Z Energy's plummeting profit shouldn't be taken as a sign the fuel industry is fixed, a leading economist has warned.
The company on Thursday announced a 74 percent drop in net profit in the year to September, from $139 million the year before to just $28 million.
Chief executive Mike Bennetts blamed growing competition in the retail market and the weakening NZ dollar.
It comes just a couple of months after the Commerce Commission released its draft report into the industry, which found petrol companies "are earning returns on investment that are higher than what we would consider a reasonable return to be".
But competition at the pump wasn't to blame - the Commerce Commission instead pointing the finger at the wholesale market.
Christina Leung, principal economist at the New Zealand Institute of Economic Research, said their own research backed this finding.
"At the retail level there is actually a healthy level of competition amongst fuel retailers," she told The AM Show on Friday. "Because there are more fuel retailers, that's putting pressure on the margins at the retail end."
Bennetts said there were 20 new sites opening every year, keeping prices in check and showing it's a "highly competitive industry".
But Leung says while there's competition at the retail end, behind the scenes the wholesale market is dominated by three big players.
"There's also this whole other area called the wholesale market - that's where the fuel retailers get their fuel from. When we want to answer the question about whether customers are getting value for money, we need to consider this wholesale market as well. It's there we find three areas where there is room for improvement."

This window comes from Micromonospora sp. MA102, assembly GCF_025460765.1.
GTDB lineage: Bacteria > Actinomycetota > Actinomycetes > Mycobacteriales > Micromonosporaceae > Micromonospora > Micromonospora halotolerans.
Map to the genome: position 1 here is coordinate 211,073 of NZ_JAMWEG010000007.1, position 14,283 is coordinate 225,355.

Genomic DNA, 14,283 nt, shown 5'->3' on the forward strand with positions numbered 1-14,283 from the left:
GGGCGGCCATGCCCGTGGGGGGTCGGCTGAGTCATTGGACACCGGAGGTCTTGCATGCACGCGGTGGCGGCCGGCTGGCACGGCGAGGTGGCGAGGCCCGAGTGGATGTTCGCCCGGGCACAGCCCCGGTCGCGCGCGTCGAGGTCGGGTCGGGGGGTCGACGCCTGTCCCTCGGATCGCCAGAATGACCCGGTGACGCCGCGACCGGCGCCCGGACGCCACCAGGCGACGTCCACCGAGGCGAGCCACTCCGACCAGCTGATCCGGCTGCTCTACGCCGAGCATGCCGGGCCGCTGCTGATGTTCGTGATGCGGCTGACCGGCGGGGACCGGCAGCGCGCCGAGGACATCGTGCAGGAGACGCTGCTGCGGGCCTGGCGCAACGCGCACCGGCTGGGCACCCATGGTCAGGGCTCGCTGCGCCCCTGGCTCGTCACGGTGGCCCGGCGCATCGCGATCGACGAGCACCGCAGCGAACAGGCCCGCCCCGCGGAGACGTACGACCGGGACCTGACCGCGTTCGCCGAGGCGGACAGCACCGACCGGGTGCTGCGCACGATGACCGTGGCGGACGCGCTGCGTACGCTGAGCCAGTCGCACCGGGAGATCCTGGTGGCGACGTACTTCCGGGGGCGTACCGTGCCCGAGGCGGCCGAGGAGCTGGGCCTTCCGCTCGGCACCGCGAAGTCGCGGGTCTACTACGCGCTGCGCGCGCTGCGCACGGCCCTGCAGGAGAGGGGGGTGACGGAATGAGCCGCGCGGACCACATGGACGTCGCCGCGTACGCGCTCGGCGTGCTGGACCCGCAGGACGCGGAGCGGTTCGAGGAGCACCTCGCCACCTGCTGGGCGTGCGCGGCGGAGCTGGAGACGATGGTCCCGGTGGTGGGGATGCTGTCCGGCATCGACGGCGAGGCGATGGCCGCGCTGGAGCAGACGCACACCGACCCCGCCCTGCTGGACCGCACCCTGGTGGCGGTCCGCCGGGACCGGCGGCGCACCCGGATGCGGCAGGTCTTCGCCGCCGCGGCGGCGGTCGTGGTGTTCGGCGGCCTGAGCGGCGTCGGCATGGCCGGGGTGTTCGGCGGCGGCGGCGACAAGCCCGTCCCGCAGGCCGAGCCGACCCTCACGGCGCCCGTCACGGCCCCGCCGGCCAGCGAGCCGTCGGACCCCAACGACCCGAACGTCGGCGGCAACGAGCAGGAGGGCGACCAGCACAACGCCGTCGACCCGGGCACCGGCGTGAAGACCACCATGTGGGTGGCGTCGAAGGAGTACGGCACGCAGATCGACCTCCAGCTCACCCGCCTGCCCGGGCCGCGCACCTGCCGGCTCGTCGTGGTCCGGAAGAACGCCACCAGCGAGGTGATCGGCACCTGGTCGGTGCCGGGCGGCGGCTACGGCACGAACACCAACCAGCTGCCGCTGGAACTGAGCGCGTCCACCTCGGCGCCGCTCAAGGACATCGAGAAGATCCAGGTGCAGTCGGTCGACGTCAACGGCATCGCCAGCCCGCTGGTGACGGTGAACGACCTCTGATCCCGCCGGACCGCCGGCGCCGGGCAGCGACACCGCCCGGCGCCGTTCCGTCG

The three major players - Z Energy, BP and Mobil - she says are able to restrict supply to smaller outfits, making it harder for them to stay competitive.
"It just goes to show there's not the supply there for retailers. It's not an easy market for them to access, and that in turn restricts the competitiveness."
The Commerce Commission's draft report went into more detail.
"Z Energy, BP and Mobil currently have a series of infrastructure sharing arrangements that date back to before the fuel market was deregulated in 1988. This includes allocated use of the Marsden oil refinery, a fuel pipeline to Auckland and a coastal shipping operation, with supporting logistics, which transports refined fuel to a network of storage terminals at regional ports," chair Anna Rawlings said in August.
"The majors' joint network gives them a significant advantage over any other potential rival importers, as their costs to deliver fuel are lower. They also have long-term supply relationships with their resellers, most of whom have only ever had the same supplier, which has made it very difficult for competitors to enter or compete more vigorously in the market."
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Leung says the smaller retailers get their fuel from the majors at "contracted prices" in processes that aren't always transparent.
"Yes, there's healthy competition at the retail level once they can access that fuel, but if you move back a step and look at the wholesale market and where they're getting their fuel from, that's where there's room for improvement in terms of competition."
Leung said rather than keeping prices down by opening new fuel stations - as Z Energy says is happening - we should look at using the existing infrastructure more efficiently, particularly as electric vehicles replace those powered by fossil fuels.
This aligns with the Commerce Commission's view that smaller retailers should be enabled to use the majors' infrastructure.